We want to understand ecological demands of model invasive plants (Fallopia japonica agg. and Solidago canadensis agg.) and to estimate their potential distribution under current and future climate conditions. Temporal changes in riparian ecosystems will be further linked with environmental and human factors. The aim is to recognise the impact of invasive plants on the ecological processes in soil and biological diversity of invaded areas. In addition to general trends, we also study species or group-specific patterns.

Role of the MEM team

Soil, rhizosphere and fine roots of selected invasive plants and native control plants will be samples from invaded, contact and natural plots. The sampling is repeated on ten such triple plots for Solidago gigantea agg. and Solidago canadensis agg. As control plants are selected Dactylis glomerata and Galium verum. Our aim is to compare how much are natural fungal microbial communities altered by the invasion.


Market-demanded research for sustainable and inovative food, funded by Operational Program Integrated Infrastructure within the project: Demand-driven Research for the Sustainable and Innovative Food, Drive4SIFood 313011V336, co-financed by the European Regional Development Fund



Sustainable agricultural production requires a synergy, interdisciplinary and progressive approach to produce healthy, functional and safe food under current climate changes. The project is oriented to research and development of innovative food supporting sustainable health, especially for vulnerable groups of the human population. The tools to implement these requirements are 15 activities using circular approach to achieve the goals. The project is coordinated by Slovak Agricultural University Nitra, has seven more partners including Plant Science and Biodiversity Centre SAS. Our institute deals with Amaranthus seeds as an alternative source of food.


The general goal of the project is to develop knowledge for production of quality, safe and innovative food, to implement it to environment-friendly production and to achieve energy efficient production. The object of the project at our institute is to understand efficient production of Amaranthus seed, and to produce safe food avoiding contamination.

Role of the MEM team

Our objective is to assess fungal endophyte diversity of Amaranthus seeds. These fungi can be food contaminants and potentially toxic for human. We want to understand which environmental factors during the plant production and seed storage influence the fungal endophyte community to avoid potential seed contamination.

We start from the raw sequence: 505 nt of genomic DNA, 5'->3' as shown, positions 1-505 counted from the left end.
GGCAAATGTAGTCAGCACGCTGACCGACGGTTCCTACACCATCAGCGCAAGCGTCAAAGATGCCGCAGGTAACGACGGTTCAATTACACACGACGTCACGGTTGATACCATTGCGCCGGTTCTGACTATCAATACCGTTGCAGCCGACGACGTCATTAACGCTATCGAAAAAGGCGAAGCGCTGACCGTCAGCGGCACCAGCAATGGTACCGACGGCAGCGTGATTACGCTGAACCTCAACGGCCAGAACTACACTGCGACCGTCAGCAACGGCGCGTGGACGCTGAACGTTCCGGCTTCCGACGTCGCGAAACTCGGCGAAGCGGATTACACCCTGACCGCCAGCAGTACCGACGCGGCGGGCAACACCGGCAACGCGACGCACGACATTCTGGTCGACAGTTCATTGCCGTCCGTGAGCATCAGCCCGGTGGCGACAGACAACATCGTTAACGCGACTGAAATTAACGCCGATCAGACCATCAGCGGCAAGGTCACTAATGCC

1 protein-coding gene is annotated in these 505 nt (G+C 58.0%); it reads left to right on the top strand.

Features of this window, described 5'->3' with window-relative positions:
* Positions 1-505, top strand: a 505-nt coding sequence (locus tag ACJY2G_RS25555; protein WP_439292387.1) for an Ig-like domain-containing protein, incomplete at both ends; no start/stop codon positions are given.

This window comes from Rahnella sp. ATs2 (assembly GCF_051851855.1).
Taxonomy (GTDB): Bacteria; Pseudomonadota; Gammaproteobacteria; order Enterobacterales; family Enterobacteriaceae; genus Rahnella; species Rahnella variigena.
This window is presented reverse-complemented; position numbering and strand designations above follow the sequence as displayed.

Unraveling of functional diversity and ecological role of fungi of the family Clavariaceae, Scientific Grant Agency of the Ministry of Education, Science, Research and Sport of the Slovak Republic and Slovak Academy of Sciences project no. VEGA 2/0050/22, years 2022-2025


Clavariaceae are terrestrial fungi (Basidiomacetes, Agaricomycotina) with club or corral shaped fruiting bodies known as indicators of natural value of grasslands. Several studies demonstrated that Clavariaceae are root endophytes and may form an unspecified symbiosis with vascular plants. Diversity, habitat specificity and trophic interaction of the group are not well understood. This project aims to explore Clavariaceae diversity both by Sanger sequencing of targeted DNA regions using samples from fruiting bodies and by metabarcoding using high throughput sequencing of soil and plant root samples. Phylogenetic studies based on multi-loci data from Sanger sequences and morphology will be used to distinguish species diversity of the group. Our aim is to asses overall local Clavariaceae diversity in grasslands and to distinguish Clavariaceae endophyte diversity and plant specifity. We will use data from amplicon sequencing of bulk soil, rhizosphere and plant roots. This project have ambition to test possible in vitro cultivation of Clavariaceae with partner plants that may facilitate further studies of trophic style of these fungi.


Clavariaceae is well known and species rich family of clavaroid fungi but species circumscriptions and phylogeny of the family lack relevant studies using comprehensive molecular data. The most recent metabarcoding studies assign Clavariaceae in the trophic guild CHEGD (the group named by acronym of Clavariaceae, Hygrophoraceae, Entolomataceae, Geoglossaceae and Dermoloma), but it is not proved if they are symbiotic with vascular plants.

The project has three main aims:

· to revise taxonomic, systematic and phylogenetic status of clavaroid members of the family Clavariaceae

· to trace of ecological role, niche preferences and conservation status of Clavariaceae

· to analyse life style and trophic interactions of Clavariaceae

To achieve these aims we will use following major approaches: a) Sanger sequencing of fruiting bodies and molecular phylogenetic analyses, b) Illumina high throughput sequencing of environmental samples and c) in vitro cultivations of Clavariaceae strains with partner plants.

The project is performed only by MEM members; the principal investigator is Miroslav Caboň.